"A dear friend of mine loves to eat adventurously, and his fiancee doesn't. The running joke is that I'm his late night "Foodie Call" to go to Chinatown or eat offal, or whatever. My friend just moved to San Francisco with his soon-to-be bride and I miss his texts already. I have many friends that are foodie friends, but that doesn't mean we aren't close in other ways as well. Plenty of personal things are revealed and life histories and emotional moments happen over breaking bread." - Cellar Rat
5@5 is a daily, food-related list from chefs, writers, political pundits, musicians, actors, and all manner of opinionated people from around the globe.
Boston-based Ken Oringer is chef and owner of Clio, Uni sashimi bar, Toro, La Verdad, KO Prime and Coppa. Among his laundry list of accolades, Oringer was named "Best Chef Northeast" by the James Beard Foundation; defeated Cat Cora on Food Network's "Iron Chef America"; and has received praise over the years from 'Gourmet' (Editors' note: RIP), 'Food & Wine,' the Boston Globe, the New York Times and more.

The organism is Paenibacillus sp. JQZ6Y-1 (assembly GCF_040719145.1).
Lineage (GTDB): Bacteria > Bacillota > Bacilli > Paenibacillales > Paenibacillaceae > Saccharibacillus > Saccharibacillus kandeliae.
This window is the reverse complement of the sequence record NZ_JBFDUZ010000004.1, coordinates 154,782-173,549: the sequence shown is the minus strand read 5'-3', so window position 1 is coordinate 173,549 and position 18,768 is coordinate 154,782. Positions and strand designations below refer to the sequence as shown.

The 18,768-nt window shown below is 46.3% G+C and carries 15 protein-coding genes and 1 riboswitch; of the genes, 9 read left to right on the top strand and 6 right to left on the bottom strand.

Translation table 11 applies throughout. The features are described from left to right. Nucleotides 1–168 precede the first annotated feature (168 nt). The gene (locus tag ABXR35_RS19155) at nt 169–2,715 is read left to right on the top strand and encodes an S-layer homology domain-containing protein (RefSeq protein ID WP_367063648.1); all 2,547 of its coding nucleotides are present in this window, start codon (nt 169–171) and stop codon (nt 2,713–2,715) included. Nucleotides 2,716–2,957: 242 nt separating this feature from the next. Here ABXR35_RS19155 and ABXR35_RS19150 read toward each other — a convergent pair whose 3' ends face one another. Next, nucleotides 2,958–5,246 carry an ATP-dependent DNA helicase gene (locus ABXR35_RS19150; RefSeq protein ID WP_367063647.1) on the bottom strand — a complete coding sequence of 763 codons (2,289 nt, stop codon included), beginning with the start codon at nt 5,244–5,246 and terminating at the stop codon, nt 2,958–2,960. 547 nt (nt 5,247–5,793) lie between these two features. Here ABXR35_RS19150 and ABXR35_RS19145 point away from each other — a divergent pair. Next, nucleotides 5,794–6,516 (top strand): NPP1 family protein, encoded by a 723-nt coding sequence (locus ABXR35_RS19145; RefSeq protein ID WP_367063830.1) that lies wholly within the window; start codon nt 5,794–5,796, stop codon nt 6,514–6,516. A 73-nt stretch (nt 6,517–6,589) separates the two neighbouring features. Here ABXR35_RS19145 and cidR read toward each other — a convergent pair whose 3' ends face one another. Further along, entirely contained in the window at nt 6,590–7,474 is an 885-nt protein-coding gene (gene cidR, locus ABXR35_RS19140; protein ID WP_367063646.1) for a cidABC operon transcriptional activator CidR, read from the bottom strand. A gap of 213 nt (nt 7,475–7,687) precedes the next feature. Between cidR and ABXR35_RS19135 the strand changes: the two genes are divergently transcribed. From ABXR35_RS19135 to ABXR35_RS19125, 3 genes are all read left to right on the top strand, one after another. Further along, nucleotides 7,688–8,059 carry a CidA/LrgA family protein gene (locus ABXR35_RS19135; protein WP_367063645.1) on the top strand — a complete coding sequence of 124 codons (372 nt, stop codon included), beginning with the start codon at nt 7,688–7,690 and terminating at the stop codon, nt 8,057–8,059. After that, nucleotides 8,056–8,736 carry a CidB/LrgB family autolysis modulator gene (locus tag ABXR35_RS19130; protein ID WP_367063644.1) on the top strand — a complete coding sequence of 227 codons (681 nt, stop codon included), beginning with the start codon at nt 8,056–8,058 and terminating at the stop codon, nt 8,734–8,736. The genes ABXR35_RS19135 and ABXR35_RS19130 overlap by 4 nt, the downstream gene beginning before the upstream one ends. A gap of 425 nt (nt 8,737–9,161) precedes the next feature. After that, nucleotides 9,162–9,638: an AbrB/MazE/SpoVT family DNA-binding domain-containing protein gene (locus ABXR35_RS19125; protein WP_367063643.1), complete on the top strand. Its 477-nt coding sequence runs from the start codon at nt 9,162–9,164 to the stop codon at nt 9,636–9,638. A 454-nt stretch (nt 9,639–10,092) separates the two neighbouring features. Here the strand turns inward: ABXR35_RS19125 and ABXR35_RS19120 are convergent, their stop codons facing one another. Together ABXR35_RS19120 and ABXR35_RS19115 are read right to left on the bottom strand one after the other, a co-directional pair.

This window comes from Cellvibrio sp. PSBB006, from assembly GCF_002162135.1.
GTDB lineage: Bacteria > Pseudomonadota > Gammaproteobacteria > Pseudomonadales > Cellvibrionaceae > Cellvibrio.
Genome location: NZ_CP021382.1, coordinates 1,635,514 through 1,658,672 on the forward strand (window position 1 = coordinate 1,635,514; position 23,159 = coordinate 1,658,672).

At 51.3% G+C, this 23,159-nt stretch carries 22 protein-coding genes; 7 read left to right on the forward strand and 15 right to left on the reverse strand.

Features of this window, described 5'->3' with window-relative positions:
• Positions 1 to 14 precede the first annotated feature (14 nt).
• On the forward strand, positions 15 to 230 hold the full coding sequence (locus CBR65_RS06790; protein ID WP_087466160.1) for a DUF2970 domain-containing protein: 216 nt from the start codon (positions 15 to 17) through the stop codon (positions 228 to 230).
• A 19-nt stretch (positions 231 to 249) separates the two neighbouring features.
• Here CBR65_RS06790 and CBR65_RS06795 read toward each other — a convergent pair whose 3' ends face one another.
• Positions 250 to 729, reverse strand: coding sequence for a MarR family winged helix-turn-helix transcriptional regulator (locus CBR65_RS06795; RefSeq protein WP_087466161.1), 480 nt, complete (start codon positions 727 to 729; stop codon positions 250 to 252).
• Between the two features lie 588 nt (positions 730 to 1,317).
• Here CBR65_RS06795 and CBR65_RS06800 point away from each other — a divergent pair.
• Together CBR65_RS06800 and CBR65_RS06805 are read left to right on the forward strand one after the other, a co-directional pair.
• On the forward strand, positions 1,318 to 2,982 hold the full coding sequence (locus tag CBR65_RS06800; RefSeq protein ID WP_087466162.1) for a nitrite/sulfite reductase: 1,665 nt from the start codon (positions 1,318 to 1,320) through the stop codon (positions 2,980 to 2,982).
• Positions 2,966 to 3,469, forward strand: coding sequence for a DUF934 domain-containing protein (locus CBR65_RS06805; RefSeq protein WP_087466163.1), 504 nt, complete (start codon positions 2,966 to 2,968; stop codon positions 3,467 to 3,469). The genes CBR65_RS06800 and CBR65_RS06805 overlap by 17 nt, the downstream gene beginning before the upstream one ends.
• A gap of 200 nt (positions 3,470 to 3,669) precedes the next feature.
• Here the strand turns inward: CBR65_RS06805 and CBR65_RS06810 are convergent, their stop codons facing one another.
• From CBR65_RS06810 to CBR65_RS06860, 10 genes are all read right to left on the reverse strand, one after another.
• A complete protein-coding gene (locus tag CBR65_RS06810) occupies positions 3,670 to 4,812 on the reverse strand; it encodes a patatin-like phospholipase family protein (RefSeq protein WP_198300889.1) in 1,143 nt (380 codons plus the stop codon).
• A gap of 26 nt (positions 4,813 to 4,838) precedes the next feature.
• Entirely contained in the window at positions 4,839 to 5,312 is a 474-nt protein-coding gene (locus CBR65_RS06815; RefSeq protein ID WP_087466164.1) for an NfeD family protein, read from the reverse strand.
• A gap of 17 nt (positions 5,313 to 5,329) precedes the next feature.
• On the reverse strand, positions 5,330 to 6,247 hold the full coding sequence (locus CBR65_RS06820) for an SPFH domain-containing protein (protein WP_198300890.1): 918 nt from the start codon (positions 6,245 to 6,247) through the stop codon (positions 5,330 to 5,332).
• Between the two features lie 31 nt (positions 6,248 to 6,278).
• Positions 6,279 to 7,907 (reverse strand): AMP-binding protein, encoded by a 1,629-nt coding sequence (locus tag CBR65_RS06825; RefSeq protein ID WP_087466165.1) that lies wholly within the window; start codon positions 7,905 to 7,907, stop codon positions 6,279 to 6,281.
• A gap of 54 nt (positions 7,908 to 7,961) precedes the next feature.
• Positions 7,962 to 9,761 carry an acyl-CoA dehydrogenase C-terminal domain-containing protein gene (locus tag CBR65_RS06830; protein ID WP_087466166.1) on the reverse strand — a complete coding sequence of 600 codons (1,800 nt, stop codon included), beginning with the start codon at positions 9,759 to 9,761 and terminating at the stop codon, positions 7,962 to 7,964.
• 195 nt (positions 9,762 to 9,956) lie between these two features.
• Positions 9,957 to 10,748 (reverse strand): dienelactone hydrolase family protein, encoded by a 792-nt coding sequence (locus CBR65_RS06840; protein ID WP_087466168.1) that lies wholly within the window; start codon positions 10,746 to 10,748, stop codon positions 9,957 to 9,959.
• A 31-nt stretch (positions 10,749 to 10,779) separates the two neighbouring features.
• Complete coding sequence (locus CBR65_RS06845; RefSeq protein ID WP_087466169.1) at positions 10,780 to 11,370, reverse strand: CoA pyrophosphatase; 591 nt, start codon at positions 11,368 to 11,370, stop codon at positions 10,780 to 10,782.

Creepy, crawly and crunchy. Bon appétit?
5 Most Unusual Things I’ve Ever Eaten: Ken Oringer
Scorpacciata is a term that means consuming large amounts of a particular local ingredient while it's in season. It's a good way to eat.
Zucchini, summer squash, courgette, green, yellow, round or oblong, whatever you call it, whichever shape you choose it’s delicious right now. You think squash, you think savory, but this story ends up sweet. Stay tuned for that.
Some of my most vivid childhood memories are of summers, my favorite season, in my father’s backyard garden. Every year, he tilled the soil and tended to the plants with great care. He planted rows and rows of tomatoes, beans and squash: a lot of squash, specifically the green zucchini.
Every weekday, we're highlighting a local or regional blogger we think you ought to know about. We can’t be everywhere at once, so we look to these passionate eaters, cooks and writers to keep us tapped into every facet of the food world. Consider this a way to get to know a blog’s taste buds, because, well, you should.
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